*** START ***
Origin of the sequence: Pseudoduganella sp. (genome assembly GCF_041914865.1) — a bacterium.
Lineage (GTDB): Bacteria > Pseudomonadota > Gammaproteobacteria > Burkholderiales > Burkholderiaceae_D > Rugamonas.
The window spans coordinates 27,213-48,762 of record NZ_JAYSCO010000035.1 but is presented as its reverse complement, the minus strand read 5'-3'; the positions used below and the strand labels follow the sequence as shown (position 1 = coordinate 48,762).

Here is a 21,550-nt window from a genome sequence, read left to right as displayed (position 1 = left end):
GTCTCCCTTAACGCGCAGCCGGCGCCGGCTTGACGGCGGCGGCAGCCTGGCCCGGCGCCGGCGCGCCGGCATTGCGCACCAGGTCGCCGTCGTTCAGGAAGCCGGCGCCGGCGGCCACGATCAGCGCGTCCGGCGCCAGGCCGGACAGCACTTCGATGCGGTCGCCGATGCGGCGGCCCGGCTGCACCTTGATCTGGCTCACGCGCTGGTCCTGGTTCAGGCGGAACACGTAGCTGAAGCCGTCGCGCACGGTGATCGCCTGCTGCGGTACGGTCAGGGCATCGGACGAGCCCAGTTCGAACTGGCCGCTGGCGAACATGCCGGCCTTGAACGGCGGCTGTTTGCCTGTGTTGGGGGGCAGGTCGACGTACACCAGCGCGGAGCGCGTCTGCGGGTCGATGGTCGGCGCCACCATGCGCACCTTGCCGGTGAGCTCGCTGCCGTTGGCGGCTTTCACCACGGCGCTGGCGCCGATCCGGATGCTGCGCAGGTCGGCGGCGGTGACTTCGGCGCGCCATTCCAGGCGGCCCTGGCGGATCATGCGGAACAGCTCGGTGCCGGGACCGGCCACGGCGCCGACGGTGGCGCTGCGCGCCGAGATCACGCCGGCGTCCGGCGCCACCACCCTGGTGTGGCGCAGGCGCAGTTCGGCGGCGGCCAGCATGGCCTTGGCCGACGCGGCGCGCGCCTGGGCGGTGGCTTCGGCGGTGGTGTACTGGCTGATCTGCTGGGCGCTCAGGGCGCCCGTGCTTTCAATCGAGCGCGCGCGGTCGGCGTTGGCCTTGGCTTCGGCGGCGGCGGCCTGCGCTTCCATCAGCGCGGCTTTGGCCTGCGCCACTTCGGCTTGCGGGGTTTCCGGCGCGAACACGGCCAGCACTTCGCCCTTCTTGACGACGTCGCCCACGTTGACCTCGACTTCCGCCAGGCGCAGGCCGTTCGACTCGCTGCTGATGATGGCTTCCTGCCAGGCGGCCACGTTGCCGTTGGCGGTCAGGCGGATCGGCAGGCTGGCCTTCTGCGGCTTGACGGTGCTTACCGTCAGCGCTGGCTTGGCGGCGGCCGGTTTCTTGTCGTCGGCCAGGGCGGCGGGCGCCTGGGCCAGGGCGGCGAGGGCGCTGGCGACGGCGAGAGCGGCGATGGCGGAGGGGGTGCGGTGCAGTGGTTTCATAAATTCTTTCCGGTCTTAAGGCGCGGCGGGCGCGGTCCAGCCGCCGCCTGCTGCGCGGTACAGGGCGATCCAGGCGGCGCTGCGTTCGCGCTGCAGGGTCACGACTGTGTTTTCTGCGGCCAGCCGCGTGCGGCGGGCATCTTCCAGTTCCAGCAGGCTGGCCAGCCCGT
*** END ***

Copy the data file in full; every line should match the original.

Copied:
Origin of the sequence: Pseudoduganella sp. (genome assembly GCF_041914865.1) — a bacterium.
Lineage (GTDB): Bacteria > Pseudomonadota > Gammaproteobacteria > Burkholderiales > Burkholderiaceae_D > Rugamonas.
The window spans coordinates 27,213-48,762 of record NZ_JAYSCO010000035.1 but is presented as its reverse complement, the minus strand read 5'-3'; the positions used below and the strand labels follow the sequence as shown (position 1 = coordinate 48,762).

Here is a 21,550-nt window from a genome sequence, read left to right as displayed (position 1 = left end):
GTCTCCCTTAACGCGCAGCCGGCGCCGGCTTGACGGCGGCGGCAGCCTGGCCCGGCGCCGGCGCGCCGGCATTGCGCACCAGGTCGCCGTCGTTCAGGAAGCCGGCGCCGGCGGCCACGATCAGCGCGTCCGGCGCCAGGCCGGACAGCACTTCGATGCGGTCGCCGATGCGGCGGCCCGGCTGCACCTTGATCTGGCTCACGCGCTGGTCCTGGTTCAGGCGGAACACGTAGCTGAAGCCGTCGCGCACGGTGATCGCCTGCTGCGGTACGGTCAGGGCATCGGACGAGCCCAGTTCGAACTGGCCGCTGGCGAACATGCCGGCCTTGAACGGCGGCTGTTTGCCTGTGTTGGGGGGCAGGTCGACGTACACCAGCGCGGAGCGCGTCTGCGGGTCGATGGTCGGCGCCACCATGCGCACCTTGCCGGTGAGCTCGCTGCCGTTGGCGGCTTTCACCACGGCGCTGGCGCCGATCCGGATGCTGCGCAGGTCGGCGGCGGTGACTTCGGCGCGCCATTCCAGGCGGCCCTGGCGGATCATGCGGAACAGCTCGGTGCCGGGACCGGCCACGGCGCCGACGGTGGCGCTGCGCGCCGAGATCACGCCGGCGTCCGGCGCCACCACCCTGGTGTGGCGCAGGCGCAGTTCGGCGGCGGCCAGCATGGCCTTGGCCGACGCGGCGCGCGCCTGGGCGGTGGCTTCGGCGGTGGTGTACTGGCTGATCTGCTGGGCGCTCAGGGCGCCCGTGCTTTCAATCGAGCGCGCGCGGTCGGCGTTGGCCTTGGCTTCGGCGGCGGCGGCCTGCGCTTCCATCAGCGCGGCTTTGGCCTGCGCCACTTCGGCTTGCGGGGTTTCCGGCGCGAACACGGCCAGCACTTCGCCCTTCTTGACGACGTCGCCCACGTTGACCTCGACTTCCGCCAGGCGCAGGCCGTTCGACTCGCTGCTGATGATGGCTTCCTGCCAGGCGGCCACGTTGCCGTTGGCGGTCAGGCGGATCGGCAGGCTGGCCTTCTGCGGCTTGACGGTGCTTACCGTCAGCGCTGGCTTGGCGGCGGCCGGTTTCTTGTCGTCGGCCAGGGCGGCGGGCGCCTGGGCCAGGGCGGCGAGGGCGCTGGCGACGGCGAGAGCGGCGATGGCGGAGGGGGTGCGGTGCAGTGGTTTCATAAATTCTTTCCGGTCTTAAGGCGCGGCGGGCGCGGTCCAGCCGCCGCCTGCTGCGCGGTACAGGGCGATCCAGGCGGCGCTGCGTTCGCGCTGCAGGGTCACGACTGTGTTTTCTGCGGCCAGCCGCGTGCGGCGGGCATCTTCCAGTTCCAGCAGGCTGGCCAGCCCGT